By GABRIEL CURTIN and ACE GODDARD
What can the Alice Springs Public Library do to better meet the community’s needs and what facilities need to be expanded?
These were the two main focus questions for people attending the Town Council’s community feedback session, held last Wednesday, March 17.
Some 25 people turned up to the event, including ourselves, both of us past employees of the library.
The meeting heard first from Adelaide based architect Peter Moecke, who previously worked on the Mount Gambier library redevelopment.
Serving a similar-sized population, that project, he suggested, had a lot in common with the Alice Springs one. The redevelopment in Mount Gambier had increased library patronage fourfold.
Mr Moecke was joined by council’s Community Development Manager Jeanette Shepherd, Infrastructure Manager Stephen Baloban, and Project Administration Officer Kaitlyn Weekes.
Questions were quickly raised by members of the public about which groups are being consulted about the library redevelopment.
The response was vague, with Ms Shepherd and Mr Moecke citing “library staff, a general group, elected members, and a public forum” for the March 17 consultation and “heritage and arts, youth, Indigenous, and a trauma informed meeting” for a consultation on March 18.
There was also mention of a newly developed Library Committee, made up of elected members, none of whom were named at the public forum. On further research the Library Committee appears to be Mayor Damien Ryan, Deputy Mayor Jacinta Nampijinpa Price, and Councillors Jamie De Brenni and Eli Melky.
Sylvia Neale, a senior Arrernte woman and former library employee, as well as being its first Indigenous Services Officer, asked which Indigenous people had been invited to the consultation meeting.
Neither Mr Moecke nor anyone representing council were able to provide any names of individuals or organisations that had been contacted for the consultation. Ms Neale also asked why she hadn’t been informed of the proposed expansion or been invited to participate in the consultation, given her relationship to the library.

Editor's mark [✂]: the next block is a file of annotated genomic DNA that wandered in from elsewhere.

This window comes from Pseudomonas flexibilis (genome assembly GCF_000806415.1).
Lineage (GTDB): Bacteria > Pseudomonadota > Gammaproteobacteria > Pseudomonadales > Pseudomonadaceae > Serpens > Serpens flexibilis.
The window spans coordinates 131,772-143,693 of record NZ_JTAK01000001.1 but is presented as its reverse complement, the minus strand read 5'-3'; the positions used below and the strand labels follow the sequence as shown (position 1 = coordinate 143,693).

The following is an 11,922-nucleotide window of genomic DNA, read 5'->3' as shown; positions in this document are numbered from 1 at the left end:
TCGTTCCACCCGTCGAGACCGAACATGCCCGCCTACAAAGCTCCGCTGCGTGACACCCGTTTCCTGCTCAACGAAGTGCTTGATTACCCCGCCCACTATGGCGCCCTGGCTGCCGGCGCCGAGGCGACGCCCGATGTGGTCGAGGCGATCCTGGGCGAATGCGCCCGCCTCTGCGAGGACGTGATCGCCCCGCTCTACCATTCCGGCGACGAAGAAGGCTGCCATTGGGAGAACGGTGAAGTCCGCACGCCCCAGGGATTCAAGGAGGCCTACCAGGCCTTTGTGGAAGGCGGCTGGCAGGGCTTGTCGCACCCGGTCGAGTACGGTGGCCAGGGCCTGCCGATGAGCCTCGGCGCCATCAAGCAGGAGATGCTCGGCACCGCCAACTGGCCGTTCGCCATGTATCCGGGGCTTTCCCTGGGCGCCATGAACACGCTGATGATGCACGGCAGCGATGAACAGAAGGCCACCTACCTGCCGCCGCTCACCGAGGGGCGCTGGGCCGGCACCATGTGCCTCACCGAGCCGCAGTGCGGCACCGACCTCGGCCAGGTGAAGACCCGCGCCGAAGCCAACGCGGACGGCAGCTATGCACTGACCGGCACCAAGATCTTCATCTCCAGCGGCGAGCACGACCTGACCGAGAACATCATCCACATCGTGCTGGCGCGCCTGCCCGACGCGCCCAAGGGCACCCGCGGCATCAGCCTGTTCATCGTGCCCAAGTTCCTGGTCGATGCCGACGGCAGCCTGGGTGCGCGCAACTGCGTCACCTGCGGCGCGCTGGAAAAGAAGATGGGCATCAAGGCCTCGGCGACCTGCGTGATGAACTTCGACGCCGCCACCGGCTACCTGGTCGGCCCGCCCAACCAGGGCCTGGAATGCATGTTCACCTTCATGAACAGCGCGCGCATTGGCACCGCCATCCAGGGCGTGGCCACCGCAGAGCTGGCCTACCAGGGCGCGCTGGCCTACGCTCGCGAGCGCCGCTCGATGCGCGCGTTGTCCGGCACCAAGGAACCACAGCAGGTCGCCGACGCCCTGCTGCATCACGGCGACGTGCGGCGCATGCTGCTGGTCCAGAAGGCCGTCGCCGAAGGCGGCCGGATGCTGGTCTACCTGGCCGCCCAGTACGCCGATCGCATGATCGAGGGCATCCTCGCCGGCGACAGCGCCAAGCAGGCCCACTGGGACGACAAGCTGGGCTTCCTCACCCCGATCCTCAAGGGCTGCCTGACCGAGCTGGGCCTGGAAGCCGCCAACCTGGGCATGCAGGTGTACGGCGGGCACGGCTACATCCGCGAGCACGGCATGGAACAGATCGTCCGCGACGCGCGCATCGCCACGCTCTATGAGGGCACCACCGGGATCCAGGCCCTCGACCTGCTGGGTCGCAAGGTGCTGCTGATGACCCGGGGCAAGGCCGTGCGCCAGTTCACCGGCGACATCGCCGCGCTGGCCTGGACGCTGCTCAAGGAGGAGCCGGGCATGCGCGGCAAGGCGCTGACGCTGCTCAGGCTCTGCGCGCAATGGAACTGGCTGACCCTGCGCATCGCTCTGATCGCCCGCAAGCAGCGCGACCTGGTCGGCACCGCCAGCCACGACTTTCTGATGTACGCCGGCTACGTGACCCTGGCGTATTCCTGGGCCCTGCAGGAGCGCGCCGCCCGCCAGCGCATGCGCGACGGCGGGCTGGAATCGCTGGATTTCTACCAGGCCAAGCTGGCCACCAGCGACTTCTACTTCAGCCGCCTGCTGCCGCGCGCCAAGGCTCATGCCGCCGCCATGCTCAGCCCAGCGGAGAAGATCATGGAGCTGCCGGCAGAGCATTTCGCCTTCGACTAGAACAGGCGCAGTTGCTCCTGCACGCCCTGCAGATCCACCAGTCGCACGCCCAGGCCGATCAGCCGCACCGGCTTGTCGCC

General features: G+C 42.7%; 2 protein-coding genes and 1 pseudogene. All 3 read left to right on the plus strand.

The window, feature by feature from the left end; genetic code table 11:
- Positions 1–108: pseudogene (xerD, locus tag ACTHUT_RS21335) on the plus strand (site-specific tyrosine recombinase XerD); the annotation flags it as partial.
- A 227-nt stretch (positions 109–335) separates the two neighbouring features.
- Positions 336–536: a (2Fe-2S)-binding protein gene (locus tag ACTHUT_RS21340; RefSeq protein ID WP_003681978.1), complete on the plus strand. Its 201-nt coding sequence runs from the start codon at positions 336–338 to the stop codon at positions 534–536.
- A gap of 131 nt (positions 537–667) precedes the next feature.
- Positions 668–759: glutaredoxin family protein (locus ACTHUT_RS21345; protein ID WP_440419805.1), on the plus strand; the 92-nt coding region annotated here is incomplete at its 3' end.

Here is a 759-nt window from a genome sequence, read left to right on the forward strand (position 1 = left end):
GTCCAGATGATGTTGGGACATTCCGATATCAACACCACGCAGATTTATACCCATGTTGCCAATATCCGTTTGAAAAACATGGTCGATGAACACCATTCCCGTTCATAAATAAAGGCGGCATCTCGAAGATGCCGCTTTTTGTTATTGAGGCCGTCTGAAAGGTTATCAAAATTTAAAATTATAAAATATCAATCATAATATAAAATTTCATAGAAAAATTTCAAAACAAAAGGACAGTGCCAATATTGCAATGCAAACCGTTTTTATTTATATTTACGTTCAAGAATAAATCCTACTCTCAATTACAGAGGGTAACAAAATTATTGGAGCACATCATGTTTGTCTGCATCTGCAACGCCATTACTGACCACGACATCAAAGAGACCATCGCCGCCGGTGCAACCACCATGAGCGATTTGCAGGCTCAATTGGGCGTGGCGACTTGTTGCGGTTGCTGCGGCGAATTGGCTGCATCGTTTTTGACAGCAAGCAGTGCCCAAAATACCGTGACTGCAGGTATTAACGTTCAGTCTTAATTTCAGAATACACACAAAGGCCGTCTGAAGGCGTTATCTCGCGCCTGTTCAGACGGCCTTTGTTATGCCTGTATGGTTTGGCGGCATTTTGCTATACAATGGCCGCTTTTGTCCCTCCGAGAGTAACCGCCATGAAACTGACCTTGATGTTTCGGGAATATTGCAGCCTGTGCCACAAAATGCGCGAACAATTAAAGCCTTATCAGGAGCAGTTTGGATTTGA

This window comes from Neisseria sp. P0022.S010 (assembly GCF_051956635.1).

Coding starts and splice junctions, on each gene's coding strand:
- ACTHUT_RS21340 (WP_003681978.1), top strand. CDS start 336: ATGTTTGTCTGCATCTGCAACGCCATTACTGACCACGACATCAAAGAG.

Other attendees at the meeting suggested council’s research practices were “unethical”, pointing out that prior surveys about the future of the library expansion had fewer than 500 respondents, were conducted in English, did not allow the participant more than 50 words of written feedback and were mostly limited to internet forms.
There have been multiple kinds of community feedback and consultative processes implemented by the Town Council over the past three years. These include the recent survey from December 2020, a Library Customer Service survey in August 2019, a Ranger security survey, Roger Henshaw’s “Library Service Review and Strategic Development Report” from December 2019, Braydon Kanjira’s “Cultural Sensitivity Assessment: Alice Springs Collection, Image Collection, general library space and services” from September 2018, in addition to the Library Strategic Plan 2020-2024.
Given the number of previous surveys and consultations that have had no tangible outcome, as well as the allegations that the council implemented discriminatory policy and mistreated staff in 2020, concerns were raised about the council’s intention to expand the library before they had adequately attended to those issues.
In 2020, 11 of the 17 staff that signed a letter voicing their opposition to what they believed to be a discriminatory policy were forced out of employment at the organisation.
The library manager, the programs manager, the youth engagement officer, and a library officer were all removed on the same day with no prior warning, and, to our knowledge, no complaints of misconduct and no performance management reviews.
Remaining staff were instructed not to discuss the suspension of their colleagues and were not officially informed of the suspensions until over a week after the removals.
Participants in the public forum were asked to look at a graph showing which additional facilities were most popular with the survey respondents in 2020. These included facilities such as self-contained study pods, a combined library and cultural centre, a book vending machine and a café.
One community member suggested a café is at odds with current library policy which excludes people from entering with food or drink.
As alternative forms of social infrastructure in Alice Springs are sorely lacking, members of the community frequently seek shelter from extreme weather in the library. Removing people from a library who are seeking a comfortable and engaging space to eat food, study and commune, while also proposing a café which services only patrons with expendable income, betrays which members of the community council is prioritising in its vision for the library’s future.
Amidst the criticisms, participants were keen to acknowledge the good work the library and its staff continually do. One participant requested a third question be added to Mr Moecke’s list: what works well?
But, overwhelmingly, the conversation centred around whether an infrastructural expansion, however desperately needed, is enough to solve the current failings of Alice Springs Town Council’s management of the library.
The Alice Springs News is inviting the Town Council to respond.